The stress and long hours of the entrepreneurial lifestyle often come at the expense of physical and mental well-being. Trips to the gym take a back seat to the business.
If you’ve been struggling to find a way to fit regular exercise into your unpredictable, self-employed schedule, here are a few tips for the new year.

1. Wake Up Earlier

Squeezing in an extra hour in the morning is one of the most effective ways to fit a workout into your day. Maybe you’re not a morning person, and the idea of waking up in the dark to swim laps or head to the gym sounds like pure insanity. If this is the case, ease yourself into a new schedule by setting your alarm half an hour earlier each week until you’re getting up a 6 a.m.
The best part about working out in the morning is that it sets the tone for the rest of the day, and there’s no chance a last-minute client request will get in the way.

2. Get Social Support

Find a few friends or colleagues to join you on a biweekly bike ride or hike in order to stay honest and motivated throughout the year. This positive form of peer pressure is a proven way to encourage people to perform and follow through on their commitment.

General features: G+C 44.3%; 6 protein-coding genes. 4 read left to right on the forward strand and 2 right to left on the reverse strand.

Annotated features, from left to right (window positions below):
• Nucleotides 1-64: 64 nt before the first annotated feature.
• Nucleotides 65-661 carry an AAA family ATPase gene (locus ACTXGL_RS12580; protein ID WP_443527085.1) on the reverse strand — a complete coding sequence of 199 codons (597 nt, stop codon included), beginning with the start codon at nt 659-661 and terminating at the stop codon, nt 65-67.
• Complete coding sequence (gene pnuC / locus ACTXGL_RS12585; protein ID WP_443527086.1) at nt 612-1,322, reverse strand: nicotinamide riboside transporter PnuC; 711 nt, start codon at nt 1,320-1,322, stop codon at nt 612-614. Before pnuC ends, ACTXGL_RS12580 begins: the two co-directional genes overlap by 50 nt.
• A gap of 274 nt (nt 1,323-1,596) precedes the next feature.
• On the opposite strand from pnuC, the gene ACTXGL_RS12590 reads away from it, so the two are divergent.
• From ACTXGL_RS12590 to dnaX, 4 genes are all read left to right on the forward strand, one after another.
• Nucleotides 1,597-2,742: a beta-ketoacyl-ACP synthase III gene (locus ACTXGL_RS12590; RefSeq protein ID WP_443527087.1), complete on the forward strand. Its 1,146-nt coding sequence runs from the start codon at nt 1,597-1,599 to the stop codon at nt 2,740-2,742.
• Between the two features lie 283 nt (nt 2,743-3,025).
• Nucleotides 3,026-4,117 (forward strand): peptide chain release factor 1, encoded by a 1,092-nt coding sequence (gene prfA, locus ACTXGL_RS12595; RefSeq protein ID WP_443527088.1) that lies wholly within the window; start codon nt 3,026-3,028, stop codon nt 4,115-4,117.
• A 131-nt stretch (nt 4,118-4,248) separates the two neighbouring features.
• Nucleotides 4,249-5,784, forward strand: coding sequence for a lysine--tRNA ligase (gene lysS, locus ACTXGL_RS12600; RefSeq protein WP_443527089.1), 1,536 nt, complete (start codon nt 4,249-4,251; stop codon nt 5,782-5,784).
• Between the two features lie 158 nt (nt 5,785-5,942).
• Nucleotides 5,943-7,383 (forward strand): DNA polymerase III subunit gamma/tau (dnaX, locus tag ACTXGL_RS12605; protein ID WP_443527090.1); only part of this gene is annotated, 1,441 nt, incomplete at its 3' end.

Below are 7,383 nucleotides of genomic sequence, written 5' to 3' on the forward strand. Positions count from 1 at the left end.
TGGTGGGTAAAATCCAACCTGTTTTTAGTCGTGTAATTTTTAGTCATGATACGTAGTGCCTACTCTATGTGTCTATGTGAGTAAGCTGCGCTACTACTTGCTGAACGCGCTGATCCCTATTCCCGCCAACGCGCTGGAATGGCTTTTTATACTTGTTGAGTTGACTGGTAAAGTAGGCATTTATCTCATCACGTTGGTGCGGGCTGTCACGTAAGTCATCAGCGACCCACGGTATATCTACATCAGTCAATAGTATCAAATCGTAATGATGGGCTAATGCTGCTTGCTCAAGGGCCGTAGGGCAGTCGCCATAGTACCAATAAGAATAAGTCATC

For example, if you’re scheduled to meet a personal trainer or friend at the gym at a certain time, you’ll be more likely to go. And while I’d never recommend anyone to enter such a major commitment just for the exercise, adopting a dog will force you to get outside for a walk or run every day.

3. Gamify Your Exercise

Nike+ Fuelband SE
Gamification, which applies game mechanics such as rewards and leaderboards to working out, has been a hot trend for several years now. For example, you can start a challenge board for your fellow colleagues, friends, employees, etc. Challenges can include anything like “Do 50 push-ups today” or “Run X miles before work.”